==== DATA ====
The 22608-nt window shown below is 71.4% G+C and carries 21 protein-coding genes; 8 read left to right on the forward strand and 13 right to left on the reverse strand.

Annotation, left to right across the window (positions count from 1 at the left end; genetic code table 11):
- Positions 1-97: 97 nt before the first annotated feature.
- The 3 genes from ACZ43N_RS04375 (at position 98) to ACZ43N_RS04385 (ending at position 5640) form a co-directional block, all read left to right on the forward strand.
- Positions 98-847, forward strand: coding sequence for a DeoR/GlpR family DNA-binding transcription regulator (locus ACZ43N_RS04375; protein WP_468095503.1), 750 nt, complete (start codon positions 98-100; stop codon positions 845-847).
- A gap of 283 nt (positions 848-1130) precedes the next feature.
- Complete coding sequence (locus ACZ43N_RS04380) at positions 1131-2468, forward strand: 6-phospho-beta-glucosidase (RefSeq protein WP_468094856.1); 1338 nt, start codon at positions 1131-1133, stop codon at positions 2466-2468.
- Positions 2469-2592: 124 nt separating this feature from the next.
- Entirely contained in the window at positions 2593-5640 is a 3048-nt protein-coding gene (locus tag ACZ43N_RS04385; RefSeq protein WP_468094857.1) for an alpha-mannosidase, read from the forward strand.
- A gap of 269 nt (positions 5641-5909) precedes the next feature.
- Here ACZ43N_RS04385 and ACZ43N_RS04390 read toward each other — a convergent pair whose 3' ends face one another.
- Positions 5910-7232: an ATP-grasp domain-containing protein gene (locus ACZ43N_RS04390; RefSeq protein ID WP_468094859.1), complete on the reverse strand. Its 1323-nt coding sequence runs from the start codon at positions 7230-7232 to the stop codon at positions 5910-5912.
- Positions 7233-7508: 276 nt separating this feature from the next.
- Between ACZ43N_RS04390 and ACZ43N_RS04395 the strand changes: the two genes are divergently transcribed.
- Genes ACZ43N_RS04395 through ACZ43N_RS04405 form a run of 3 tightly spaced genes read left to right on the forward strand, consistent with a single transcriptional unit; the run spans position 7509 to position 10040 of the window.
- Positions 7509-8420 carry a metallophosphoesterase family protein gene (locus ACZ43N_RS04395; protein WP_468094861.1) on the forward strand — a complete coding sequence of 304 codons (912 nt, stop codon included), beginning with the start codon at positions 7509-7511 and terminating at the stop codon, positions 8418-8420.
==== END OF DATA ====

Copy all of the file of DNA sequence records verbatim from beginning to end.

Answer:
The 22608-nt window shown below is 71.4% G+C and carries 21 protein-coding genes; 8 read left to right on the forward strand and 13 right to left on the reverse strand.

Annotation, left to right across the window (positions count from 1 at the left end; genetic code table 11):
- Positions 1-97: 97 nt before the first annotated feature.
- The 3 genes from ACZ43N_RS04375 (at position 98) to ACZ43N_RS04385 (ending at position 5640) form a co-directional block, all read left to right on the forward strand.
- Positions 98-847, forward strand: coding sequence for a DeoR/GlpR family DNA-binding transcription regulator (locus ACZ43N_RS04375; protein WP_468095503.1), 750 nt, complete (start codon positions 98-100; stop codon positions 845-847).
- A gap of 283 nt (positions 848-1130) precedes the next feature.
- Complete coding sequence (locus ACZ43N_RS04380) at positions 1131-2468, forward strand: 6-phospho-beta-glucosidase (RefSeq protein WP_468094856.1); 1338 nt, start codon at positions 1131-1133, stop codon at positions 2466-2468.
- Positions 2469-2592: 124 nt separating this feature from the next.
- Entirely contained in the window at positions 2593-5640 is a 3048-nt protein-coding gene (locus tag ACZ43N_RS04385; RefSeq protein WP_468094857.1) for an alpha-mannosidase, read from the forward strand.
- A gap of 269 nt (positions 5641-5909) precedes the next feature.
- Here ACZ43N_RS04385 and ACZ43N_RS04390 read toward each other — a convergent pair whose 3' ends face one another.
- Positions 5910-7232: an ATP-grasp domain-containing protein gene (locus ACZ43N_RS04390; RefSeq protein ID WP_468094859.1), complete on the reverse strand. Its 1323-nt coding sequence runs from the start codon at positions 7230-7232 to the stop codon at positions 5910-5912.
- Positions 7233-7508: 276 nt separating this feature from the next.
- Between ACZ43N_RS04390 and ACZ43N_RS04395 the strand changes: the two genes are divergently transcribed.
- Genes ACZ43N_RS04395 through ACZ43N_RS04405 form a run of 3 tightly spaced genes read left to right on the forward strand, consistent with a single transcriptional unit; the run spans position 7509 to position 10040 of the window.
- Positions 7509-8420 carry a metallophosphoesterase family protein gene (locus ACZ43N_RS04395; protein WP_468094861.1) on the forward strand — a complete coding sequence of 304 codons (912 nt, stop codon included), beginning with the start codon at positions 7509-7511 and terminating at the stop codon, positions 8418-8420.